An odd-looking frog that spends most its life underground and only comes outside when its ready to mate was recently discovered in India’s Western Ghats mountains. Its pointy snout, tiny eyes, and stumpy limbs might look funny but the truth is this is an extremely well-adapted creature to a life in the burrows.
The frog is called Bhupathy’s purple frog (Nasikabatrachus bhupathi), in honor of Dr. Subramaniam Bhupathy, a well known Indian herpetologist who lost his life surveying the Western Ghats in 2014. Its appearance is characterized by a shiny purple coat, light blue rings around small eyes and a signature pig snout nose, according to researchers at the Centre for Cellular and Molecular Biology (CCMB) in Hyderabad.
With its long, fluted tongue, the frog gobbles up insects that live underground like termites and ants. Rarely does it leave the safety of the underground unless it rains during the monsoon season. This is the time for mating, as evidenced by the loud calls male Bhupathy’s purple frog bellow from under the sand in mountain streams.
In the same streams, the males court and mate with females, which deposit the fertilized eggs. Within a day or two, these are already ready to hatch into tadpoles. But even in this early life stage, the purple frogs are odd.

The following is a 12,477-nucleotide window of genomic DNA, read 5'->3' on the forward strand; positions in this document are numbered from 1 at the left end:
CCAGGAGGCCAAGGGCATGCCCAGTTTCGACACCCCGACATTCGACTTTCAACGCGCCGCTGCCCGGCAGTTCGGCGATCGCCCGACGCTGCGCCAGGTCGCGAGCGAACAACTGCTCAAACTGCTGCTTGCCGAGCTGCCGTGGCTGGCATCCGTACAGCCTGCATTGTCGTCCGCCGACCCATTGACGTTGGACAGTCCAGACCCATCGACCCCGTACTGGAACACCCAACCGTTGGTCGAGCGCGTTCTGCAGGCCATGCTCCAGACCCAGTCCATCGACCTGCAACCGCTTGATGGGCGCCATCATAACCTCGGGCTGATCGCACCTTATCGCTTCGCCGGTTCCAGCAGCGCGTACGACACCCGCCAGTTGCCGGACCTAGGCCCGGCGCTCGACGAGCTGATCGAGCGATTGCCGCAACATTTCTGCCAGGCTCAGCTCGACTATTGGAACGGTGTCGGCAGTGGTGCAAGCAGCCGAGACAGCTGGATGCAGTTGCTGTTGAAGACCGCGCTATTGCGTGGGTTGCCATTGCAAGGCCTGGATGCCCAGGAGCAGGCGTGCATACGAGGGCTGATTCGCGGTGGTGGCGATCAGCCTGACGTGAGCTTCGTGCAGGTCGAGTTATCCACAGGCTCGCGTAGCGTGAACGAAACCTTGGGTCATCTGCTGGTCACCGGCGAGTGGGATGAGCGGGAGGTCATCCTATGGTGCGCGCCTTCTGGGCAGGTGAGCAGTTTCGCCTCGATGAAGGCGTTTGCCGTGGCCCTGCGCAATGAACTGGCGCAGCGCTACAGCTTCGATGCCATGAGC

The tadpoles have sucker-fish like mouths which they use to cling to rocks behind waterfalls like leeches. Suspended from the wet rocks, the tadpoles can spend up to 120 days in the torrent which is the longest the species ever stays above ground during its whole lifespan. Once they’ve completed their transformation, the purple frogs ready themselves for a solitary subterranean existence, the authors reported in the journal Alytes.
The findings are even more interesting once you realize this is only the second species in its family. The first is another purple frog described in 2003. Both species are very distant from their closest relatives, which live in Seychelles, likely because they had to evolve independently for millions of years.
“We confirmed it was a different species when we bar-coded its DNA and found that genetically it was very different from the Purple frog,” says Ramesh K Aggarwal, chief scientist at the CCMB and one of the five co-authors
This can only be yet another example of continental drift. About 65 million years ago, the Indian subcontinent was part of the ancient landmass of Gondwana before it split away from Seychelles.
If anything, this cute purple frog gives to show just how little we know about frogs or amphibians in general. There’s a whole world of unknown creatures out there and we can only rejoice at the opportunity to learn more about them on a daily basis.
Tibi is a science journalist and co-founder of ZME Science. He writes mainly about emerging tech, physics, climate, and space. In his spare time, Tibi likes to make weird music on his computer and groom felines.